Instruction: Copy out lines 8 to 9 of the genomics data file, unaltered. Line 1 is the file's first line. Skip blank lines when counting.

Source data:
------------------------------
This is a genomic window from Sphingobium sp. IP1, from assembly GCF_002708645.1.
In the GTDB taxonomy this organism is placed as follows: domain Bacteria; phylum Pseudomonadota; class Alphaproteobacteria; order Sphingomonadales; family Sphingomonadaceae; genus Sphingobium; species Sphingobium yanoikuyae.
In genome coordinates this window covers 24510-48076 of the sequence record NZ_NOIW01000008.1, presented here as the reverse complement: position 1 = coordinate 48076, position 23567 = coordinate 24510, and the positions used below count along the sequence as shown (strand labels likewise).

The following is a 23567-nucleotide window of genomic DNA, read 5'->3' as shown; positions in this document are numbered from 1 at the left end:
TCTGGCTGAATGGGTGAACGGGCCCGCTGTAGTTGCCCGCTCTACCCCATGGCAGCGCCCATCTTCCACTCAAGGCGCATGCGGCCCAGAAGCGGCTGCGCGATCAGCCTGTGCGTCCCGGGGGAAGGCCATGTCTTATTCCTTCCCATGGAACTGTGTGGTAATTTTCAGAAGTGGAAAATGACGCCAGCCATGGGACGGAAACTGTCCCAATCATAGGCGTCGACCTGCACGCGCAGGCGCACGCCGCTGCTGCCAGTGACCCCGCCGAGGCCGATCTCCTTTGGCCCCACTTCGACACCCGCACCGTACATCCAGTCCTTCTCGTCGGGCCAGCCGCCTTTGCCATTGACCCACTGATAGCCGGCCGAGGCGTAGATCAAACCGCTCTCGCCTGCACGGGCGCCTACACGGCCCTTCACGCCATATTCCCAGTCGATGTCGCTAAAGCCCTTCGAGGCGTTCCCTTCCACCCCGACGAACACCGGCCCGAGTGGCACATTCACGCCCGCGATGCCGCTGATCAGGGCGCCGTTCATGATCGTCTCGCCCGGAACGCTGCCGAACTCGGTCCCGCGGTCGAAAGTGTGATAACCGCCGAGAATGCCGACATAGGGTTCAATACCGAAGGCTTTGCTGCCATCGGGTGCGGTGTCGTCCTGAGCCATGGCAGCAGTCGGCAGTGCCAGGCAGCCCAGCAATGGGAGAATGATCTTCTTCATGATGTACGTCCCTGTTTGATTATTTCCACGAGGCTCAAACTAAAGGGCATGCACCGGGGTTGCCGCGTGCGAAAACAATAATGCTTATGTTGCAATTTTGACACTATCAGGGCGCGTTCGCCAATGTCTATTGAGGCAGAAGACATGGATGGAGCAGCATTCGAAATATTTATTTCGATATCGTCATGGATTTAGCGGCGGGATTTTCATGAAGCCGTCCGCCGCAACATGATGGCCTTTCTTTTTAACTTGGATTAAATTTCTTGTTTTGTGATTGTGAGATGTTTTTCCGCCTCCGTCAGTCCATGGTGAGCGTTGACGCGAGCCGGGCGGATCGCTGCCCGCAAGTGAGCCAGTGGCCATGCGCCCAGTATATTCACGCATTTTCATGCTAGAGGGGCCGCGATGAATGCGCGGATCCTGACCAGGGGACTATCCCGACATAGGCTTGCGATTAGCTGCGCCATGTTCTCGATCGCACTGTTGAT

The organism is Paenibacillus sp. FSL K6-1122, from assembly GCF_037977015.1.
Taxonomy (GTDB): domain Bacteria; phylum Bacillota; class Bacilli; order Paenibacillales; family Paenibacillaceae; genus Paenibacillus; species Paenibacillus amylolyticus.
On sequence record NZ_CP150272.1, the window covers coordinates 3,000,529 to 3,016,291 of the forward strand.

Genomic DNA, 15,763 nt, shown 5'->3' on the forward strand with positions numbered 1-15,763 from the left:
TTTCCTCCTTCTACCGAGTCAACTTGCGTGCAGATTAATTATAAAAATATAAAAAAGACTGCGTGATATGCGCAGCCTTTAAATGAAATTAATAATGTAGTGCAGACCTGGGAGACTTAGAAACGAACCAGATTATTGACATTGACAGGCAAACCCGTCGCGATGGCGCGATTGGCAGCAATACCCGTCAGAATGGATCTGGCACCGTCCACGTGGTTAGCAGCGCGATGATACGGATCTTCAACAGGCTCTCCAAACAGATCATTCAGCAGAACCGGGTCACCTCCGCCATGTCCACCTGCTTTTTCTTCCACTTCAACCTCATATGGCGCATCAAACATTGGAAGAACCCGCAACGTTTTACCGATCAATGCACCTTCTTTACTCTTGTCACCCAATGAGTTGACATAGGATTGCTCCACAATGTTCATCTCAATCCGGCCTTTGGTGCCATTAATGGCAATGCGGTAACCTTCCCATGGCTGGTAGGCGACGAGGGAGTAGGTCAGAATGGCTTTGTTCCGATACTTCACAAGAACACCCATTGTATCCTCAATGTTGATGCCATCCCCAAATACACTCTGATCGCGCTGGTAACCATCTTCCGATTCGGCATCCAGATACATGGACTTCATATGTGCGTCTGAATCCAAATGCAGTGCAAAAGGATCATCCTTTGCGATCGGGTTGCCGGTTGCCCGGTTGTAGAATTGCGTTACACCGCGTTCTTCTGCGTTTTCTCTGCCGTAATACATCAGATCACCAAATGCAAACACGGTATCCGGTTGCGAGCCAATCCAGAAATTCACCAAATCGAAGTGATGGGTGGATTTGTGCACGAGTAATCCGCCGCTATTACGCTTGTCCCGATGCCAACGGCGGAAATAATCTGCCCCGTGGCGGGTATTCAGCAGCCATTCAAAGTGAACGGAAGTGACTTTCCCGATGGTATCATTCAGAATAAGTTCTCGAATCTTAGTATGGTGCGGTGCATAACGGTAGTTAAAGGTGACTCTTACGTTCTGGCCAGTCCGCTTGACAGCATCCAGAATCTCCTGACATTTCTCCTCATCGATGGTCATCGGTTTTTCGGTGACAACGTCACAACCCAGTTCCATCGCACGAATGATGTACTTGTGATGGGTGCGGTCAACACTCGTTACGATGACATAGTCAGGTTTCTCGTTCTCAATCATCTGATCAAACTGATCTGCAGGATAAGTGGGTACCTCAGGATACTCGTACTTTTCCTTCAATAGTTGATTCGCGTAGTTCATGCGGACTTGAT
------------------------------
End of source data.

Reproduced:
On sequence record NZ_CP150272.1, the window covers coordinates 3,000,529 to 3,016,291 of the forward strand.

Genomic DNA, 15,763 nt, shown 5'->3' on the forward strand with positions numbered 1-15,763 from the left: